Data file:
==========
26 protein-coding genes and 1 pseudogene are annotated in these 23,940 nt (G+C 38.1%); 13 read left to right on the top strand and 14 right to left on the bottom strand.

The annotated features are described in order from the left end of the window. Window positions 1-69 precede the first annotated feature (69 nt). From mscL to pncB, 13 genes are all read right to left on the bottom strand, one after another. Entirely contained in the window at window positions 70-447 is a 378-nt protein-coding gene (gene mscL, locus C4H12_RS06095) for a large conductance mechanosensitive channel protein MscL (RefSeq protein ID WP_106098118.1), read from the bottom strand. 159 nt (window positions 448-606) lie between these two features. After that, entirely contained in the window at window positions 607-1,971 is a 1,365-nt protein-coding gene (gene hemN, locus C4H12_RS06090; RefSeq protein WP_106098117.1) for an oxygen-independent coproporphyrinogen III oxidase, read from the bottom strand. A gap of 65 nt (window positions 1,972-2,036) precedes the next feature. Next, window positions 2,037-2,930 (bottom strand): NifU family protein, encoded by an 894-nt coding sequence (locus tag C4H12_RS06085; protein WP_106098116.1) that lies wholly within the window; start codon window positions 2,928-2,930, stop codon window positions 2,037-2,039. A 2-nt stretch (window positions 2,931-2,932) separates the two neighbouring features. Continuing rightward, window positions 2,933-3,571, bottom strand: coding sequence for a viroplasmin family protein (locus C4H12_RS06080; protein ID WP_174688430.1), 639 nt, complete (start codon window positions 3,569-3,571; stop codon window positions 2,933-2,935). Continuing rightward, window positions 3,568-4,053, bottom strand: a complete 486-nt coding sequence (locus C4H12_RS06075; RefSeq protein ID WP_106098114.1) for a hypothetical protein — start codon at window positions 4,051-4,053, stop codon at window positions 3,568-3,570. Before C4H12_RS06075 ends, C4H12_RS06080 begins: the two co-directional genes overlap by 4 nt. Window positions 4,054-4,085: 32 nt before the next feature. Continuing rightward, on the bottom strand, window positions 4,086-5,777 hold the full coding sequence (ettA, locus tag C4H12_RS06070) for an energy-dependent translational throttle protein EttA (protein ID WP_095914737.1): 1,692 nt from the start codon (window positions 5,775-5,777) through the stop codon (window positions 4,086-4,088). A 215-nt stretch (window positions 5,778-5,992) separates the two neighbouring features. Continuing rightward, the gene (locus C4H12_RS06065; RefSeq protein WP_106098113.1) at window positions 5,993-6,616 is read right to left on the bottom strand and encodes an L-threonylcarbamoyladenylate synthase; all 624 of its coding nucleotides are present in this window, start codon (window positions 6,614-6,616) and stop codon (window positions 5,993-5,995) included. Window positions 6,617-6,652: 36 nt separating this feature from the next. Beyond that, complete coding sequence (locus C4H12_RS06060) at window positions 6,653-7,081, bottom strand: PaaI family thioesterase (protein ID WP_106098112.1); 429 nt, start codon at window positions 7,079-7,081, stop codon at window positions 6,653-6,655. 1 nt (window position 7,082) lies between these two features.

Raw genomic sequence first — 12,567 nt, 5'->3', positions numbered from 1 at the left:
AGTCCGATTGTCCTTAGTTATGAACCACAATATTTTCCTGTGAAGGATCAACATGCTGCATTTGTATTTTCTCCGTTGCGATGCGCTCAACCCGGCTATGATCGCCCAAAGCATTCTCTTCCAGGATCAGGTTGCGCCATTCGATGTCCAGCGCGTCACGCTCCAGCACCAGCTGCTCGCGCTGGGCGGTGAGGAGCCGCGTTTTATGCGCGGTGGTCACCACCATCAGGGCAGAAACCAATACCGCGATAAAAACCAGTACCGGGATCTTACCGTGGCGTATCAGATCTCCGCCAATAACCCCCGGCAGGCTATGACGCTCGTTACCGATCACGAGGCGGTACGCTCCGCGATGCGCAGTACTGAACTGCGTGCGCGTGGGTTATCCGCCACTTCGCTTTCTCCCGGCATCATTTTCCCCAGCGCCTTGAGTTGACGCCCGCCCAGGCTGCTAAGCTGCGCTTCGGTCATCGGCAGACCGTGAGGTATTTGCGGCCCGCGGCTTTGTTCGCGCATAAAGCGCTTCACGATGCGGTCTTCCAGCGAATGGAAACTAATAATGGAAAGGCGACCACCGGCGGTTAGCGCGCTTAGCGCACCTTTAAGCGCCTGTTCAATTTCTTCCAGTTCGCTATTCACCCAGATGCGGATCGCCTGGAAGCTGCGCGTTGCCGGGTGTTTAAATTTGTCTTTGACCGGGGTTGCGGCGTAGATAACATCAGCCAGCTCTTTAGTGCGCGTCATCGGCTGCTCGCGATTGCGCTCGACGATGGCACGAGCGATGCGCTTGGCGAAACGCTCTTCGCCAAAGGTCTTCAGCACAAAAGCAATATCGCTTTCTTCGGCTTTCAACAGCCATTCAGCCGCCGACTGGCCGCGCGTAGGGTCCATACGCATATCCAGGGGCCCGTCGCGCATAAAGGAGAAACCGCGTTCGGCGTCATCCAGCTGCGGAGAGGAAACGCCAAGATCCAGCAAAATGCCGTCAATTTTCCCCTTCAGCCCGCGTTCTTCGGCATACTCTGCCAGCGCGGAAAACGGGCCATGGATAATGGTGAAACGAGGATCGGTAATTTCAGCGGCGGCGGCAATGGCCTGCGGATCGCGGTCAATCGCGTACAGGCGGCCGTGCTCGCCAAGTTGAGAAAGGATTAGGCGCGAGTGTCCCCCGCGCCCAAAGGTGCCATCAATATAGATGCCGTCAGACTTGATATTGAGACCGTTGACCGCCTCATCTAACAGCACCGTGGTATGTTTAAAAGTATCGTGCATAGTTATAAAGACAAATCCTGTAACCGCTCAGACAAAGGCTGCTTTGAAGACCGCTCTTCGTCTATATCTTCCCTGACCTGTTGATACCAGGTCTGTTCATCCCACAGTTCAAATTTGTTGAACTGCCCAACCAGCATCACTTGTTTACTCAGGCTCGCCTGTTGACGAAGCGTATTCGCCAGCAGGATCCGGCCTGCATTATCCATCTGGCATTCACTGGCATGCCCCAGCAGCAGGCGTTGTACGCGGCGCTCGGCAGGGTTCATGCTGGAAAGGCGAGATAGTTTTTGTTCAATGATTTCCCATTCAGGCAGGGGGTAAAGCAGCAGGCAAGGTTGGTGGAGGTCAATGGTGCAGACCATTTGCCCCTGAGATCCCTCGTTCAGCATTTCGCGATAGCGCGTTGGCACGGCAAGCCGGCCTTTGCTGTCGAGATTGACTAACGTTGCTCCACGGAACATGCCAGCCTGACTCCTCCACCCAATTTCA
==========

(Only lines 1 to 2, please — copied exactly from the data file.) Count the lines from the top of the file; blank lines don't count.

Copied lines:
26 protein-coding genes and 1 pseudogene are annotated in these 23,940 nt (G+C 38.1%); 13 read left to right on the top strand and 14 right to left on the bottom strand.

The annotated features are described in order from the left end of the window. Window positions 1-69 precede the first annotated feature (69 nt). From mscL to pncB, 13 genes are all read right to left on the bottom strand, one after another. Entirely contained in the window at window positions 70-447 is a 378-nt protein-coding gene (gene mscL, locus C4H12_RS06095) for a large conductance mechanosensitive channel protein MscL (RefSeq protein ID WP_106098118.1), read from the bottom strand. 159 nt (window positions 448-606) lie between these two features. After that, entirely contained in the window at window positions 607-1,971 is a 1,365-nt protein-coding gene (gene hemN, locus C4H12_RS06090; RefSeq protein WP_106098117.1) for an oxygen-independent coproporphyrinogen III oxidase, read from the bottom strand. A gap of 65 nt (window positions 1,972-2,036) precedes the next feature. Next, window positions 2,037-2,930 (bottom strand): NifU family protein, encoded by an 894-nt coding sequence (locus tag C4H12_RS06085; protein WP_106098116.1) that lies wholly within the window; start codon window positions 2,928-2,930, stop codon window positions 2,037-2,039. A 2-nt stretch (window positions 2,931-2,932) separates the two neighbouring features. Continuing rightward, window positions 2,933-3,571, bottom strand: coding sequence for a viroplasmin family protein (locus C4H12_RS06080; protein ID WP_174688430.1), 639 nt, complete (start codon window positions 3,569-3,571; stop codon window positions 2,933-2,935). Continuing rightward, window positions 3,568-4,053, bottom strand: a complete 486-nt coding sequence (locus C4H12_RS06075; RefSeq protein ID WP_106098114.1) for a hypothetical protein — start codon at window positions 4,051-4,053, stop codon at window positions 3,568-3,570. Before C4H12_RS06075 ends, C4H12_RS06080 begins: the two co-directional genes overlap by 4 nt. Window positions 4,054-4,085: 32 nt before the next feature. Continuing rightward, on the bottom strand, window positions 4,086-5,777 hold the full coding sequence (ettA, locus tag C4H12_RS06070) for an energy-dependent translational throttle protein EttA (protein ID WP_095914737.1): 1,692 nt from the start codon (window positions 5,775-5,777) through the stop codon (window positions 4,086-4,088). A 215-nt stretch (window positions 5,778-5,992) separates the two neighbouring features. Continuing rightward, the gene (locus C4H12_RS06065; RefSeq protein WP_106098113.1) at window positions 5,993-6,616 is read right to left on the bottom strand and encodes an L-threonylcarbamoyladenylate synthase; all 624 of its coding nucleotides are present in this window, start codon (window positions 6,614-6,616) and stop codon (window positions 5,993-5,995) included. Window positions 6,617-6,652: 36 nt separating this feature from the next. Beyond that, complete coding sequence (locus C4H12_RS06060) at window positions 6,653-7,081, bottom strand: PaaI family thioesterase (protein ID WP_106098112.1); 429 nt, start codon at window positions 7,079-7,081, stop codon at window positions 6,653-6,655. 1 nt (window position 7,082) lies between these two features.